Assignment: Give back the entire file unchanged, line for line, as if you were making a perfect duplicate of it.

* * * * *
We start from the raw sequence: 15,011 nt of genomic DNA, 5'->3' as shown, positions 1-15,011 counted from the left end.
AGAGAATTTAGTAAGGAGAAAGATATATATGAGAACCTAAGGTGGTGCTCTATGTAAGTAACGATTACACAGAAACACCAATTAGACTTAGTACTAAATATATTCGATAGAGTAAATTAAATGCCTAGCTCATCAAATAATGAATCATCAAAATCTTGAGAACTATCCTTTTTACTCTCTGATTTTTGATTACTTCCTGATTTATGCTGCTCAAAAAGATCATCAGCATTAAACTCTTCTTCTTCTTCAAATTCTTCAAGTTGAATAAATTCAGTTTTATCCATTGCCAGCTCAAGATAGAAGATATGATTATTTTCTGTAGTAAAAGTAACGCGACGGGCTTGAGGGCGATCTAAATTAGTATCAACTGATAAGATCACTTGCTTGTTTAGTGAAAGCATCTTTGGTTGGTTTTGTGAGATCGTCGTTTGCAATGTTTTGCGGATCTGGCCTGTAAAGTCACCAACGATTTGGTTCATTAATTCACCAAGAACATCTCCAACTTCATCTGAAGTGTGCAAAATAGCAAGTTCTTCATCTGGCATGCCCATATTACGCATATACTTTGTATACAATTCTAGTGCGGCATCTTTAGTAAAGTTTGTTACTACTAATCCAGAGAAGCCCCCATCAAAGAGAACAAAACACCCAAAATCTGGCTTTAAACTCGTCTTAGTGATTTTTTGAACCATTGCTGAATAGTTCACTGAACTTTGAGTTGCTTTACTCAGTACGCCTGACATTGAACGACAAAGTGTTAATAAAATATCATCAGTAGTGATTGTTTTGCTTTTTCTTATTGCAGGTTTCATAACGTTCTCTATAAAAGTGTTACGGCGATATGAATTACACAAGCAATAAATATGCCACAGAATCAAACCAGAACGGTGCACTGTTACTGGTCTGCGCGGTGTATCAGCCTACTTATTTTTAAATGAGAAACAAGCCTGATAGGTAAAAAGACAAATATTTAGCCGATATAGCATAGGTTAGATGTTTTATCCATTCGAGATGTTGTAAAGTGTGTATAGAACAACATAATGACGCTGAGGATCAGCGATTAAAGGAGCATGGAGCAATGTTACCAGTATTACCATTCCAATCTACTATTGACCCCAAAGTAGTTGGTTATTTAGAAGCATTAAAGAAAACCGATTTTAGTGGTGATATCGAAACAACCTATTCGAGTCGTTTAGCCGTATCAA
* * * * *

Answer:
We start from the raw sequence: 15,011 nt of genomic DNA, 5'->3' as shown, positions 1-15,011 counted from the left end.
AGAGAATTTAGTAAGGAGAAAGATATATATGAGAACCTAAGGTGGTGCTCTATGTAAGTAACGATTACACAGAAACACCAATTAGACTTAGTACTAAATATATTCGATAGAGTAAATTAAATGCCTAGCTCATCAAATAATGAATCATCAAAATCTTGAGAACTATCCTTTTTACTCTCTGATTTTTGATTACTTCCTGATTTATGCTGCTCAAAAAGATCATCAGCATTAAACTCTTCTTCTTCTTCAAATTCTTCAAGTTGAATAAATTCAGTTTTATCCATTGCCAGCTCAAGATAGAAGATATGATTATTTTCTGTAGTAAAAGTAACGCGACGGGCTTGAGGGCGATCTAAATTAGTATCAACTGATAAGATCACTTGCTTGTTTAGTGAAAGCATCTTTGGTTGGTTTTGTGAGATCGTCGTTTGCAATGTTTTGCGGATCTGGCCTGTAAAGTCACCAACGATTTGGTTCATTAATTCACCAAGAACATCTCCAACTTCATCTGAAGTGTGCAAAATAGCAAGTTCTTCATCTGGCATGCCCATATTACGCATATACTTTGTATACAATTCTAGTGCGGCATCTTTAGTAAAGTTTGTTACTACTAATCCAGAGAAGCCCCCATCAAAGAGAACAAAACACCCAAAATCTGGCTTTAAACTCGTCTTAGTGATTTTTTGAACCATTGCTGAATAGTTCACTGAACTTTGAGTTGCTTTACTCAGTACGCCTGACATTGAACGACAAAGTGTTAATAAAATATCATCAGTAGTGATTGTTTTGCTTTTTCTTATTGCAGGTTTCATAACGTTCTCTATAAAAGTGTTACGGCGATATGAATTACACAAGCAATAAATATGCCACAGAATCAAACCAGAACGGTGCACTGTTACTGGTCTGCGCGGTGTATCAGCCTACTTATTTTTAAATGAGAAACAAGCCTGATAGGTAAAAAGACAAATATTTAGCCGATATAGCATAGGTTAGATGTTTTATCCATTCGAGATGTTGTAAAGTGTGTATAGAACAACATAATGACGCTGAGGATCAGCGATTAAAGGAGCATGGAGCAATGTTACCAGTATTACCATTCCAATCTACTATTGACCCCAAAGTAGTTGGTTATTTAGAAGCATTAAAGAAAACCGATTTTAGTGGTGATATCGAAACAACCTATTCGAGTCGTTTAGCCGTATCAA